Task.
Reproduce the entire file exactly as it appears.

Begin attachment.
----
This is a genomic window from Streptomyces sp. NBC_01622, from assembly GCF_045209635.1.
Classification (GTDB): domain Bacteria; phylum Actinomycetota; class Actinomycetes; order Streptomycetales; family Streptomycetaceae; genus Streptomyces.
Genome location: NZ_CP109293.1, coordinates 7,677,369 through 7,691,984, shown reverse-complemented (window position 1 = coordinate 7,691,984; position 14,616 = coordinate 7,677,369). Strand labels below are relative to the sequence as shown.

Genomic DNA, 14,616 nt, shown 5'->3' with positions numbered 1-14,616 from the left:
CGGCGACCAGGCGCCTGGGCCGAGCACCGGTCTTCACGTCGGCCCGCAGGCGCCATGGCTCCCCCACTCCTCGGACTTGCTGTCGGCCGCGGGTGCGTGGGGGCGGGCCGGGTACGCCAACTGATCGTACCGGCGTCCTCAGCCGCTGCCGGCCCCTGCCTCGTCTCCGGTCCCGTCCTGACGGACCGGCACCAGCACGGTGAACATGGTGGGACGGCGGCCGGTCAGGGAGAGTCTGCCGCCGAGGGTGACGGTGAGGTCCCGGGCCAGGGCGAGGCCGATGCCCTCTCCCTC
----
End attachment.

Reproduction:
This is a genomic window from Streptomyces sp. NBC_01622, from assembly GCF_045209635.1.
Classification (GTDB): domain Bacteria; phylum Actinomycetota; class Actinomycetes; order Streptomycetales; family Streptomycetaceae; genus Streptomyces.
Genome location: NZ_CP109293.1, coordinates 7,677,369 through 7,691,984, shown reverse-complemented (window position 1 = coordinate 7,691,984; position 14,616 = coordinate 7,677,369). Strand labels below are relative to the sequence as shown.

Genomic DNA, 14,616 nt, shown 5'->3' with positions numbered 1-14,616 from the left:
CGGCGACCAGGCGCCTGGGCCGAGCACCGGTCTTCACGTCGGCCCGCAGGCGCCATGGCTCCCCCACTCCTCGGACTTGCTGTCGGCCGCGGGTGCGTGGGGGCGGGCCGGGTACGCCAACTGATCGTACCGGCGTCCTCAGCCGCTGCCGGCCCCTGCCTCGTCTCCGGTCCCGTCCTGACGGACCGGCACCAGCACGGTGAACATGGTGGGACGGCGGCCGGTCAGGGAGAGTCTGCCGCCGAGGGTGACGGTGAGGTCCCGGGCCAGGGCGAGGCCGATGCCCTCTCCCTC